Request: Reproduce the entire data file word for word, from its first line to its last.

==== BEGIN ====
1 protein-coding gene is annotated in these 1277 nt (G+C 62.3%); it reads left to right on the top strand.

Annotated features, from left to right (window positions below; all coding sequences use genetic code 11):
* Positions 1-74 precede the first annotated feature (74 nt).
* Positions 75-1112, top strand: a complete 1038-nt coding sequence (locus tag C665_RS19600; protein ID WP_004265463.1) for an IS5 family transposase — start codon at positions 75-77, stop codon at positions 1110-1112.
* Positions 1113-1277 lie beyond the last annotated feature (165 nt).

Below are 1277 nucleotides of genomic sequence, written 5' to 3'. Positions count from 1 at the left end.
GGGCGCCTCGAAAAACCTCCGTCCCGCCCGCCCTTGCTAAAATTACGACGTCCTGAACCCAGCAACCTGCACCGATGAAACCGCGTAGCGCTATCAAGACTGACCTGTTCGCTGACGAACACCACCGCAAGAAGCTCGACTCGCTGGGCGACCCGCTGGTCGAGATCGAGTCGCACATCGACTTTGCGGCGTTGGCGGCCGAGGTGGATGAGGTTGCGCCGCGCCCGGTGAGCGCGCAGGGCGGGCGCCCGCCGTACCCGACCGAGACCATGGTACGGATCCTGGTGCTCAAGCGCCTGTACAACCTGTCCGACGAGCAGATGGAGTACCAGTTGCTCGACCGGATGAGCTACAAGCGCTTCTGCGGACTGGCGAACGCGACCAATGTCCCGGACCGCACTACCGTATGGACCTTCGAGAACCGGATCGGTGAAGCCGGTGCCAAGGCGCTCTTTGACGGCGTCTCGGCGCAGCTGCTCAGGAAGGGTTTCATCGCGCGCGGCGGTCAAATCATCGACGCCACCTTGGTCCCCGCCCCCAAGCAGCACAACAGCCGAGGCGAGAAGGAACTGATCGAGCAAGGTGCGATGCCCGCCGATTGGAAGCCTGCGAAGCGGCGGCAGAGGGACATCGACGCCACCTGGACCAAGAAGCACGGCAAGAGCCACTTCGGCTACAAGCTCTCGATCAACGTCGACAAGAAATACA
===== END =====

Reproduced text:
1 protein-coding gene is annotated in these 1277 nt (G+C 62.3%); it reads left to right on the top strand.

Annotated features, from left to right (window positions below; all coding sequences use genetic code 11):
* Positions 1-74 precede the first annotated feature (74 nt).
* Positions 75-1112, top strand: a complete 1038-nt coding sequence (locus tag C665_RS19600; protein ID WP_004265463.1) for an IS5 family transposase — start codon at positions 75-77, stop codon at positions 1110-1112.
* Positions 1113-1277 lie beyond the last annotated feature (165 nt).

Below are 1277 nucleotides of genomic sequence, written 5' to 3'. Positions count from 1 at the left end.
GGGCGCCTCGAAAAACCTCCGTCCCGCCCGCCCTTGCTAAAATTACGACGTCCTGAACCCAGCAACCTGCACCGATGAAACCGCGTAGCGCTATCAAGACTGACCTGTTCGCTGACGAACACCACCGCAAGAAGCTCGACTCGCTGGGCGACCCGCTGGTCGAGATCGAGTCGCACATCGACTTTGCGGCGTTGGCGGCCGAGGTGGATGAGGTTGCGCCGCGCCCGGTGAGCGCGCAGGGCGGGCGCCCGCCGTACCCGACCGAGACCATGGTACGGATCCTGGTGCTCAAGCGCCTGTACAACCTGTCCGACGAGCAGATGGAGTACCAGTTGCTCGACCGGATGAGCTACAAGCGCTTCTGCGGACTGGCGAACGCGACCAATGTCCCGGACCGCACTACCGTATGGACCTTCGAGAACCGGATCGGTGAAGCCGGTGCCAAGGCGCTCTTTGACGGCGTCTCGGCGCAGCTGCTCAGGAAGGGTTTCATCGCGCGCGGCGGTCAAATCATCGACGCCACCTTGGTCCCCGCCCCCAAGCAGCACAACAGCCGAGGCGAGAAGGAACTGATCGAGCAAGGTGCGATGCCCGCCGATTGGAAGCCTGCGAAGCGGCGGCAGAGGGACATCGACGCCACCTGGACCAAGAAGCACGGCAAGAGCCACTTCGGCTACAAGCTCTCGATCAACGTCGACAAGAAATACA